Up until recently, soda manufacturers have at least tacitly acknowledged that their carbonated swills aren’t healthy options. [Then] yesterday, Pepsi-Cola in Japan launched a fiber-infused iteration of its cola drink. According to Suntory, the sole distributor of Pepsi in Japan, the beverage contains “indigestible dextrin,” more commonly known as dietary fiber. This magic ingredient, Suntory’s website claims, helps reduce the amount of fat that’s absorbed into the body, hence the tagline of the new drink as a “fat-blocking soda.” Suntory also proffers that the drink quells the rise in triglycerides in the blood that normally follows a meal.
Rochdale May Be At The End Of Its Rope (NYP)
Stamford, Conn.-based Rochdale Securities is struggling to secure a deep-pocketed buyer three weeks after a former trader, identified as David Miller, saddled the firm with $1 billion in “unauthorized” Apple trades that it wasn’t able to cover. CEO Dan Crowley has been working around the clock to identify a “white knight” willing to save the 55-person broker dealer, according to sources. But staffers of the 37-year old firm worry ongoing investigations will turn off suitors and impede the firm’s ability to operate as a broker dealer.
BNY Mellon Unit Settles Madoff Suits (WSJ)
The Ivy Asset Management unit will pay $210 million to resolve a series of lawsuits claiming that it concealed doubts about the business operated by convicted Ponzi schemer Bernard L. Madoff.
Shareholders To Citi: Break This Company Up (AP)
Trillium Asset Management, a shareholder advisory firm with more than $1 billion in assets under management, effectively renewed call made recently by Sandy Weill, Citigroup’s former CEO and one of the founding fathers of the “financial supermarket” concept that helped turn Citi into a global banking behemoth.
Siewert In Line For Goldman Partnership (NYP)
Hired only last March, Richard “Jake” Siewert, the head of corporate communications, could be among the 70 or so new partners the 144-year-old bank is set to announce this morning...Siewert’s predecessor, Lucas Van Praag, made partner in 2006 — five years after joining the firm.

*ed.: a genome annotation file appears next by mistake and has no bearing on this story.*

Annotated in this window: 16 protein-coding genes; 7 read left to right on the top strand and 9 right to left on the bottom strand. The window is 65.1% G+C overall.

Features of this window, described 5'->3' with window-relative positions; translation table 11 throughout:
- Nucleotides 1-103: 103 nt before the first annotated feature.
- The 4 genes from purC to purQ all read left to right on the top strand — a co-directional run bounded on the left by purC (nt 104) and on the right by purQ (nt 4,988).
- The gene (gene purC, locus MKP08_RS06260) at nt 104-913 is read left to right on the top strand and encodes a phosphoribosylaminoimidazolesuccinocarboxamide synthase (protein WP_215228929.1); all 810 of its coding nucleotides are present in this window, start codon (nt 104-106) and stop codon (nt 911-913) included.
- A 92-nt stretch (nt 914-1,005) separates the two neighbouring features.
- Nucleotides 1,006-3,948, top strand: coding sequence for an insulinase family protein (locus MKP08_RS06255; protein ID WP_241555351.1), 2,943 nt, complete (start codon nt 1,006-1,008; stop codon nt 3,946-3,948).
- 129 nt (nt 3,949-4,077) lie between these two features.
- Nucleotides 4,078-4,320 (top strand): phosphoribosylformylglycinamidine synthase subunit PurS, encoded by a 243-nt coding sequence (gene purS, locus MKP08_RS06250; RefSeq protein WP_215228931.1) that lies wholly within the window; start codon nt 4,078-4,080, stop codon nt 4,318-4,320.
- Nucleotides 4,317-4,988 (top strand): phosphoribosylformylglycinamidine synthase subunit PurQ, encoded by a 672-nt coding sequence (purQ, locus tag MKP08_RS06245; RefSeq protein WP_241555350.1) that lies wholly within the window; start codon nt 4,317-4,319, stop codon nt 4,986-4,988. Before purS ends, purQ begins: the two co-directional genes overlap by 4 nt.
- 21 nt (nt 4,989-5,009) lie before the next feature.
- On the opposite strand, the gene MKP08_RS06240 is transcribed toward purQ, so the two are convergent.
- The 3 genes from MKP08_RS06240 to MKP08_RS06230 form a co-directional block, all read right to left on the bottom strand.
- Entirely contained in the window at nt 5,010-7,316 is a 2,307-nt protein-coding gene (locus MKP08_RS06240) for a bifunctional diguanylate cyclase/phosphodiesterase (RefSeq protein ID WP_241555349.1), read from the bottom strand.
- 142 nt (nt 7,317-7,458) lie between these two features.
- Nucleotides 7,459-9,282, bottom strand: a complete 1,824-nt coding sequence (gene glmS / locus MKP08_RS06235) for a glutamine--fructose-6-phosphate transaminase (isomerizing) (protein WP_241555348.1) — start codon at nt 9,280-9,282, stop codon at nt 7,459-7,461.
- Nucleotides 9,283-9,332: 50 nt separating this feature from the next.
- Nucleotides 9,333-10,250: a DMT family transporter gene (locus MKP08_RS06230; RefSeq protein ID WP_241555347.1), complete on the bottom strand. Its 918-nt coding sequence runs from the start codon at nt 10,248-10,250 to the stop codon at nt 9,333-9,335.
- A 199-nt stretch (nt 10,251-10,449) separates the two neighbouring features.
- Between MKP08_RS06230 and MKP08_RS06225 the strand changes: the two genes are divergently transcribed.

Paula Broadwell Warned Gen. Allen Against "Seductress" Jill Kelley (CBS)
A senior official has told CBS News correspondent David Martin the vast majority of the emails between Allen and Tampa socialite Jill Kelley were "completely innocuous," and the general believes many of the 20-30,000 pages under scrutiny are duplicates. The official said that in some of the emails, Kelley would say things like, "saw you on television and you were terrific," and Allen would write back with "thanks, sweetheart." The official said the two never discussed sex and that Allen had never been alone with Kelley. Nonetheless, CBS News correspondent Bob Orr says Pentagon and FBI sources describe the communications as "potentially inappropriate" and "flirtatious," and another source says they were likely more than just innocent exchanges -- noting that the Pentagon's Inspector General is involved for a reason. Among the hundreds of emails exchanged between Allen and Kelly - Orr reports that investigators are focusing on one from several months ago. In it, Allen told Kelley he'd just received an anonymous email warning him to stay away from her. Sources say that the anonymous email came from Broadwell, Petraeus' mistress, who allegedly warned Gen. Allen that Kelley was "a seductress." Broadwell allegedly sent similar warnings to other military officers at the U.S. Central Command, located near Kelley's Tampa home. Broadwell, who had been out of sight since the scandal emerged on Friday, was spotted Tuesday night preparing dinner and drinking a glass of wine inside her brother's Washington home.